Why bother?

Perhaps it’s just all too complicated. Maybe we should just leave it. What’s the best we can hope for anyway? The media are driven by sales, not facts. Scientists are busy and often have no real desire to spend time trying to be engaging. Is success even possible?

What does success look like when it comes to climate communication?

Presumably scientists don’t want praise. Perhaps they do desire some recognition, as well as accountability. Most climate scientists are publicly funded and would like to justify public expenditure on climate research. But I think the goal of public engagement is most simply described as providing to the public an accurate impression of the state of the science and the level of scientific understanding on different policy-relevant climate issues.

I say the issues have to be policy-relevant mainly because one would have a hard time talking to someone about highly theoretical work which is hard to tie to the real world. According to the report launched at the meeting, only 60% of people thought that ‘most scientists agree that humans are causing climate change’. This leaves 40% who disagree or are unsure. This is clearly not an accurate representation of the overwhelming agreement on the mainstream science of climate change.

I think it is worth bothering. It’s frustrating and time-consuming, but to me there is no reason to do science if I can’t tell people about it. And I mean lots of people, not just science-minded people. I think my research is pretty cool, and I want to try to communicate that. Perhaps that’s a good starting point here. If we get hung up on particular goals it can be easy to be disheartened. The public like passionate communicators. The word ‘passion’ came up time and time again in the meeting. Scientists are passionate about their work. As long as the essence of the science is good, there is no reason to be reluctant to express this passion.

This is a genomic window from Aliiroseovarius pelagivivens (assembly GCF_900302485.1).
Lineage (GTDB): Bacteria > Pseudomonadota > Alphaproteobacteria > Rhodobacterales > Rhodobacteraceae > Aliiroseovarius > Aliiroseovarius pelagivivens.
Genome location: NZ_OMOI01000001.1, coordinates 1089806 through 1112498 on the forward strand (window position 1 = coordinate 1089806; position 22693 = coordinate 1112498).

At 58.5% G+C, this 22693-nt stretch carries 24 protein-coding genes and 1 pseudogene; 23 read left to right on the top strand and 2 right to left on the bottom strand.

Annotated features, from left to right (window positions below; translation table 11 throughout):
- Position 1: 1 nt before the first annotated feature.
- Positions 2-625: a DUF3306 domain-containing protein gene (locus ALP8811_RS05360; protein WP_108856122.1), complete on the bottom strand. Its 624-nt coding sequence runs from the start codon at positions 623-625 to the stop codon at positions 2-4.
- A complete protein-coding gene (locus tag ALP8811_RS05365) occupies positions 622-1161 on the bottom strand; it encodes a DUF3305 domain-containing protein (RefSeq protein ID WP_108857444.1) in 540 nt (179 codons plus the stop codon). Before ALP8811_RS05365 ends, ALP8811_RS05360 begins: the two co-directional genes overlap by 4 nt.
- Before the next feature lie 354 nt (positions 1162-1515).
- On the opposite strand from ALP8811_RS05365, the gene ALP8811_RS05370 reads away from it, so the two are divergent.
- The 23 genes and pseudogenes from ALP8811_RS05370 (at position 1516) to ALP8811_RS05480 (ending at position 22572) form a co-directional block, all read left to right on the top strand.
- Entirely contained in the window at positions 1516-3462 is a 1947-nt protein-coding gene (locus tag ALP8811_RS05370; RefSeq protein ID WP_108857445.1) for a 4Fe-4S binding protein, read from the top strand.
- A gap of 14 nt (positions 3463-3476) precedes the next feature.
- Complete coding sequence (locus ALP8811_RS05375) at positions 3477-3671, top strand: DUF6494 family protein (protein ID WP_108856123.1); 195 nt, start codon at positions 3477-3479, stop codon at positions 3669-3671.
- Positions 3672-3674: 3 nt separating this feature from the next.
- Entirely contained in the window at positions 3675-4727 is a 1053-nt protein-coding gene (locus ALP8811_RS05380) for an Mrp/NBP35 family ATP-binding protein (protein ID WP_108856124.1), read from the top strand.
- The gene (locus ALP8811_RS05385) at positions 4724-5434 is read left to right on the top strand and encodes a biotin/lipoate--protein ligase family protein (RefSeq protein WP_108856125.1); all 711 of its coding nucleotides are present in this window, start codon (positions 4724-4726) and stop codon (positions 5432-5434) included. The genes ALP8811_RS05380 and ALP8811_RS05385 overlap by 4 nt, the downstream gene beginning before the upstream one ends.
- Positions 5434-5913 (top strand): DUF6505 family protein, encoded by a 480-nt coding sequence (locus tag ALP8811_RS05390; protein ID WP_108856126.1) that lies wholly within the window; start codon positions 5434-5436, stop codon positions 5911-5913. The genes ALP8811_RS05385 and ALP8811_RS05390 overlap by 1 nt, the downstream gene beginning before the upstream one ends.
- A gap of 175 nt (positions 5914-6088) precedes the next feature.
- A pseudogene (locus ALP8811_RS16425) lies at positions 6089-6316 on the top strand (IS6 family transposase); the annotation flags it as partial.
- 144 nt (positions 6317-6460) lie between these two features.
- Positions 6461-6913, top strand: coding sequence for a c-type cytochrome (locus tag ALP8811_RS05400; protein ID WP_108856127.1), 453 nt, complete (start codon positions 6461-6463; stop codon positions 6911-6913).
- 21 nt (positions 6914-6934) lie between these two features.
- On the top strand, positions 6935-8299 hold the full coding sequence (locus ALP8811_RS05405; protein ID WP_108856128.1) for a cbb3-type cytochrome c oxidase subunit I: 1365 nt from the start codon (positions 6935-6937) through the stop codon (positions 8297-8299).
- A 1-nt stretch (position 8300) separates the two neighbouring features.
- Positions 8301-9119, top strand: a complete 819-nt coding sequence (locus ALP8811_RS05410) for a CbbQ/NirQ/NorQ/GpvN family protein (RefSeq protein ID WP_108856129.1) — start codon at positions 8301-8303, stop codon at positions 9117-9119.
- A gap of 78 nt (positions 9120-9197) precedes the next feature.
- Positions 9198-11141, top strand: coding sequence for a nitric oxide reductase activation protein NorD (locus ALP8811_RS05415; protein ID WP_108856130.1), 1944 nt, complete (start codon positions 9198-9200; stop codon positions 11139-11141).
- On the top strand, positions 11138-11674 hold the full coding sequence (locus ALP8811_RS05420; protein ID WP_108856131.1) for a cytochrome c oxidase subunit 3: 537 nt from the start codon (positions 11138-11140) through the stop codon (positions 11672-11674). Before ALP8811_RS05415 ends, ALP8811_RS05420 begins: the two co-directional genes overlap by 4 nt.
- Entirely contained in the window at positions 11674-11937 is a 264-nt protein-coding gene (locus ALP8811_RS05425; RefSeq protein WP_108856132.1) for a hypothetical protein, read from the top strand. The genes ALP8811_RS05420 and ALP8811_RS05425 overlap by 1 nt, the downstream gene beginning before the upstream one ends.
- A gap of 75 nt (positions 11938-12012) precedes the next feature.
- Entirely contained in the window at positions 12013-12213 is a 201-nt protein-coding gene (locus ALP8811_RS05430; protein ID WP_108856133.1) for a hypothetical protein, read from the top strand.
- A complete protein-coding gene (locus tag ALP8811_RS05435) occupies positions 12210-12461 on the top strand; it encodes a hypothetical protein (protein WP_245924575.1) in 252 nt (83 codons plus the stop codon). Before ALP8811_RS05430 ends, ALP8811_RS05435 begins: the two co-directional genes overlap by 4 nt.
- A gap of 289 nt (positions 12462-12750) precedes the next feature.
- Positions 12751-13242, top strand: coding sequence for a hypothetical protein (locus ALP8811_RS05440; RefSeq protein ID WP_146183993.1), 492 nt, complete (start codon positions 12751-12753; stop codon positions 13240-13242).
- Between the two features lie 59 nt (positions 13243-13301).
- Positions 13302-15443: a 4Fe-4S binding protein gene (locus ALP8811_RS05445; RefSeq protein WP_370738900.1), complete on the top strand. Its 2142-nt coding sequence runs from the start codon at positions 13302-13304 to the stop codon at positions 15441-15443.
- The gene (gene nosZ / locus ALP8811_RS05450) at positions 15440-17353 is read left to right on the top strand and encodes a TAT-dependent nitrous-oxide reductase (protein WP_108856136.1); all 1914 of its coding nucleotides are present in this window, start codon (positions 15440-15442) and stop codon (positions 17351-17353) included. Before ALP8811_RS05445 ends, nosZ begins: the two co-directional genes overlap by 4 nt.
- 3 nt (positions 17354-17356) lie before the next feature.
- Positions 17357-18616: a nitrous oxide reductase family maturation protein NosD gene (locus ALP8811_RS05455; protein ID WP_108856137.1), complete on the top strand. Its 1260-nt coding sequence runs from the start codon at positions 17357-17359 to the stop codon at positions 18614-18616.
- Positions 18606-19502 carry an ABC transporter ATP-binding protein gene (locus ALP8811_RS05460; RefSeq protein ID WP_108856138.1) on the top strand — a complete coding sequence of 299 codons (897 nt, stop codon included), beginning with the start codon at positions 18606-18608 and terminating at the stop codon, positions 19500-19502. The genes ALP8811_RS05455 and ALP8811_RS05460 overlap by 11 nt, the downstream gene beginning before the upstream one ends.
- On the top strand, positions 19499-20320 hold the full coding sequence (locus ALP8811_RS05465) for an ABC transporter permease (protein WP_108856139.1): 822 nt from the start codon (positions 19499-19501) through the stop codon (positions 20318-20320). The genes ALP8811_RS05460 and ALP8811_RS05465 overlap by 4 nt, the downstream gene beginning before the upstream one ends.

Author: Angus Ferraro

Trainee secondary physics teacher and former climate research scientist.

2 thoughts on “Communicating climate science: some questions

  1. One of my favorite singers — mentioned in Sci. Am. here:
    says the last time he performed that song somewhere in the deep South, a woman came up to him afteward and asked, did he really _believe_ in that ‘Evolution’ stuff?

    And he says he answered — I’m paraphrasing:
    ” oh, no, I don’t _believe in it.”
    Then a pause. Then he went on,
    ” evolution isn’t something you _believe_ in. It’s something you know about.”
    “Or don’t”

    • I think that’s the right approach when it comes to evolution. However, predicting how the climate will behave is difficult and there is no one-word response. I think when someone asks for ‘beliefs’ they are asking for a scientists personal opinion based on their knowledge. A critical analysis of the evidence, in science-speak. But obviously phrased in a non-technical way.